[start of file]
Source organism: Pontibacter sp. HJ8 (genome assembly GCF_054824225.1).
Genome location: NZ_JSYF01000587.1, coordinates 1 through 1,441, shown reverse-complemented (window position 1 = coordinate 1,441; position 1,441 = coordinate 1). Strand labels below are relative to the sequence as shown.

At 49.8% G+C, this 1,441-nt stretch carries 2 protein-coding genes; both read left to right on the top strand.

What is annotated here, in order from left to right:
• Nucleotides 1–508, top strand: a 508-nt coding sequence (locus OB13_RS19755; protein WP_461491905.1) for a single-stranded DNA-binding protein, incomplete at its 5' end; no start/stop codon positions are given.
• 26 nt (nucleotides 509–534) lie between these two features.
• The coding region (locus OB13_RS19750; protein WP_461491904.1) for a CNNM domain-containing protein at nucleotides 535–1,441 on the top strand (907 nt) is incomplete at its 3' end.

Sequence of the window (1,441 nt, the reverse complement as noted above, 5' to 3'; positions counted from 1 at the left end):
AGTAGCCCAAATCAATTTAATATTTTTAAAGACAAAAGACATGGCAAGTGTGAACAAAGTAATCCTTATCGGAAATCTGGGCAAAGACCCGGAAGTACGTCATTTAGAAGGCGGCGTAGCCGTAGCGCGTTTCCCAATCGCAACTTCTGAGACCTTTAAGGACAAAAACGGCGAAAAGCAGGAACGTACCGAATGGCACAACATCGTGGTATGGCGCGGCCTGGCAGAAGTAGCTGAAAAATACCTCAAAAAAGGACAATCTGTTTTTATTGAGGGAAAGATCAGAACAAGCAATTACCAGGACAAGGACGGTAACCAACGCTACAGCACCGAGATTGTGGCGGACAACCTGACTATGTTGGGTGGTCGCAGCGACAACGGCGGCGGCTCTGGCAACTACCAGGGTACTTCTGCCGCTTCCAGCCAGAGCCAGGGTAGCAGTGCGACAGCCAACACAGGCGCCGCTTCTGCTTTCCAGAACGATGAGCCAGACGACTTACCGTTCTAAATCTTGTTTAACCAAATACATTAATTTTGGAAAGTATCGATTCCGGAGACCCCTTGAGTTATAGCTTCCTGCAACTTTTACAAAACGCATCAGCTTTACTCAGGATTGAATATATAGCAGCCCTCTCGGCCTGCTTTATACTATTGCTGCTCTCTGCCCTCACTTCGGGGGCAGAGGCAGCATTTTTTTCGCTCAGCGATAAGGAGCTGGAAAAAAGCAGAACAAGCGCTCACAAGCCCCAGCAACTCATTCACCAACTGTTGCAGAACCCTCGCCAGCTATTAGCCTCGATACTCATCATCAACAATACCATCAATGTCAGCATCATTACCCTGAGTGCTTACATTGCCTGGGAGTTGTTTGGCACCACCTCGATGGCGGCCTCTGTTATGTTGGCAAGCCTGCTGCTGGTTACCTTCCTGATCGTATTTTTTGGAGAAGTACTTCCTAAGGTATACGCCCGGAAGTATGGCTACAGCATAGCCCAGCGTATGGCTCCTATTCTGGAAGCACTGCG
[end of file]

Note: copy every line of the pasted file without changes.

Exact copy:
Source organism: Pontibacter sp. HJ8 (genome assembly GCF_054824225.1).
Genome location: NZ_JSYF01000587.1, coordinates 1 through 1,441, shown reverse-complemented (window position 1 = coordinate 1,441; position 1,441 = coordinate 1). Strand labels below are relative to the sequence as shown.

At 49.8% G+C, this 1,441-nt stretch carries 2 protein-coding genes; both read left to right on the top strand.

What is annotated here, in order from left to right:
• Nucleotides 1–508, top strand: a 508-nt coding sequence (locus OB13_RS19755; protein WP_461491905.1) for a single-stranded DNA-binding protein, incomplete at its 5' end; no start/stop codon positions are given.
• 26 nt (nucleotides 509–534) lie between these two features.
• The coding region (locus OB13_RS19750; protein WP_461491904.1) for a CNNM domain-containing protein at nucleotides 535–1,441 on the top strand (907 nt) is incomplete at its 3' end.

Sequence of the window (1,441 nt, the reverse complement as noted above, 5' to 3'; positions counted from 1 at the left end):
AGTAGCCCAAATCAATTTAATATTTTTAAAGACAAAAGACATGGCAAGTGTGAACAAAGTAATCCTTATCGGAAATCTGGGCAAAGACCCGGAAGTACGTCATTTAGAAGGCGGCGTAGCCGTAGCGCGTTTCCCAATCGCAACTTCTGAGACCTTTAAGGACAAAAACGGCGAAAAGCAGGAACGTACCGAATGGCACAACATCGTGGTATGGCGCGGCCTGGCAGAAGTAGCTGAAAAATACCTCAAAAAAGGACAATCTGTTTTTATTGAGGGAAAGATCAGAACAAGCAATTACCAGGACAAGGACGGTAACCAACGCTACAGCACCGAGATTGTGGCGGACAACCTGACTATGTTGGGTGGTCGCAGCGACAACGGCGGCGGCTCTGGCAACTACCAGGGTACTTCTGCCGCTTCCAGCCAGAGCCAGGGTAGCAGTGCGACAGCCAACACAGGCGCCGCTTCTGCTTTCCAGAACGATGAGCCAGACGACTTACCGTTCTAAATCTTGTTTAACCAAATACATTAATTTTGGAAAGTATCGATTCCGGAGACCCCTTGAGTTATAGCTTCCTGCAACTTTTACAAAACGCATCAGCTTTACTCAGGATTGAATATATAGCAGCCCTCTCGGCCTGCTTTATACTATTGCTGCTCTCTGCCCTCACTTCGGGGGCAGAGGCAGCATTTTTTTCGCTCAGCGATAAGGAGCTGGAAAAAAGCAGAACAAGCGCTCACAAGCCCCAGCAACTCATTCACCAACTGTTGCAGAACCCTCGCCAGCTATTAGCCTCGATACTCATCATCAACAATACCATCAATGTCAGCATCATTACCCTGAGTGCTTACATTGCCTGGGAGTTGTTTGGCACCACCTCGATGGCGGCCTCTGTTATGTTGGCAAGCCTGCTGCTGGTTACCTTCCTGATCGTATTTTTTGGAGAAGTACTTCCTAAGGTATACGCCCGGAAGTATGGCTACAGCATAGCCCAGCGTATGGCTCCTATTCTGGAAGCACTGCG